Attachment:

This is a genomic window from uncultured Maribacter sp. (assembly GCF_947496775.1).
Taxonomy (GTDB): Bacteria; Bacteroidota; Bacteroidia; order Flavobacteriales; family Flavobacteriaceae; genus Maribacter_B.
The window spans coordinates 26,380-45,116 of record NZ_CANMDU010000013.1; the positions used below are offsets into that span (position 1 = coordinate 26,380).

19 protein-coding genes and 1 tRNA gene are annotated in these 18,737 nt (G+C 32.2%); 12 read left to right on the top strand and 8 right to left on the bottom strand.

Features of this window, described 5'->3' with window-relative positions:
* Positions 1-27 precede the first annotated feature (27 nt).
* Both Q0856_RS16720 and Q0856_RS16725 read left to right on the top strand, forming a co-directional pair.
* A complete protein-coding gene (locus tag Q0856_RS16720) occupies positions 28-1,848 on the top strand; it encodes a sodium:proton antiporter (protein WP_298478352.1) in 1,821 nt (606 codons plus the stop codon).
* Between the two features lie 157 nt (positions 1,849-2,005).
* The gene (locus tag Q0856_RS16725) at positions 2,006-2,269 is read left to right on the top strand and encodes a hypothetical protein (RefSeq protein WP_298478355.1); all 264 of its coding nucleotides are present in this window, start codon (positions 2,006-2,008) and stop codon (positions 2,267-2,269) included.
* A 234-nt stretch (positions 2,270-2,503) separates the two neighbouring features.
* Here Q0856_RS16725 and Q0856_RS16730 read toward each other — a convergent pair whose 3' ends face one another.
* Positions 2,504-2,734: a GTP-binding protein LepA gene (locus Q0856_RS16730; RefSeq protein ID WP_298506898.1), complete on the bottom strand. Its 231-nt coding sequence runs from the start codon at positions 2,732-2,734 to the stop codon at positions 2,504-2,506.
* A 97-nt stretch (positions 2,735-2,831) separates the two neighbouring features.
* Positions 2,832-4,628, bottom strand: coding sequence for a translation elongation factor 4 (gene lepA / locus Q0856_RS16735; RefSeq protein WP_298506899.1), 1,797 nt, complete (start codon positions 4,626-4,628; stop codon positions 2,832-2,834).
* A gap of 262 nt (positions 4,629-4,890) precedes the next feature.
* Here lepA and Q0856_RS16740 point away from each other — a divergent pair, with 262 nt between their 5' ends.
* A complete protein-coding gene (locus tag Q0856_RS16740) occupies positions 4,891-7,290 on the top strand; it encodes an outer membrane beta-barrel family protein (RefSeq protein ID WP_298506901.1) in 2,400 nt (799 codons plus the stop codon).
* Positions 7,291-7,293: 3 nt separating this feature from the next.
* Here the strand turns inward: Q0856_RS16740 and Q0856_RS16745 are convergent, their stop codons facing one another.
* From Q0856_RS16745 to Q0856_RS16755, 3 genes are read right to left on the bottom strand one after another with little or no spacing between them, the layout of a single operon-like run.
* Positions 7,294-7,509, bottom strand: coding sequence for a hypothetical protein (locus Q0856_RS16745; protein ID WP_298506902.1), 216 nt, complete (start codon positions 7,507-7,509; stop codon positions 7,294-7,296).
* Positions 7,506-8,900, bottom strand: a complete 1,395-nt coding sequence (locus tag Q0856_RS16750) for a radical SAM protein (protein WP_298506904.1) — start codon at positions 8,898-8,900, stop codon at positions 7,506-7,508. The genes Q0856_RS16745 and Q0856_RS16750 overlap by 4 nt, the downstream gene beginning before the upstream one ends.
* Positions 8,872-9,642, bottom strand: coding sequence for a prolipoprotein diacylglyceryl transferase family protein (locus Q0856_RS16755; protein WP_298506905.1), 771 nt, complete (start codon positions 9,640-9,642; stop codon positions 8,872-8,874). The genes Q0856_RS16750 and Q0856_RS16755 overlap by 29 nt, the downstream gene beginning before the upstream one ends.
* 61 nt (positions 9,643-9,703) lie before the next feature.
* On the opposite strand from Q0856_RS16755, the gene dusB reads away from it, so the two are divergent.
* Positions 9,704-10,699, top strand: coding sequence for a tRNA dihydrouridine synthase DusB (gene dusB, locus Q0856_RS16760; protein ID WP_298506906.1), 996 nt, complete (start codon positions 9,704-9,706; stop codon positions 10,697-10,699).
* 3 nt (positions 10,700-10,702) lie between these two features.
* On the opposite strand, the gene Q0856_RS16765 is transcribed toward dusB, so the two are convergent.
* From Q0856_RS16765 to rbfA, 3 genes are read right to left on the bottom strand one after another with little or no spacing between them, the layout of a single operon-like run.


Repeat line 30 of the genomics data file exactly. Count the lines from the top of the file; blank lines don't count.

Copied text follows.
* From Q0856_RS16765 to rbfA, 3 genes are read right to left on the bottom strand one after another with little or no spacing between them, the layout of a single operon-like run.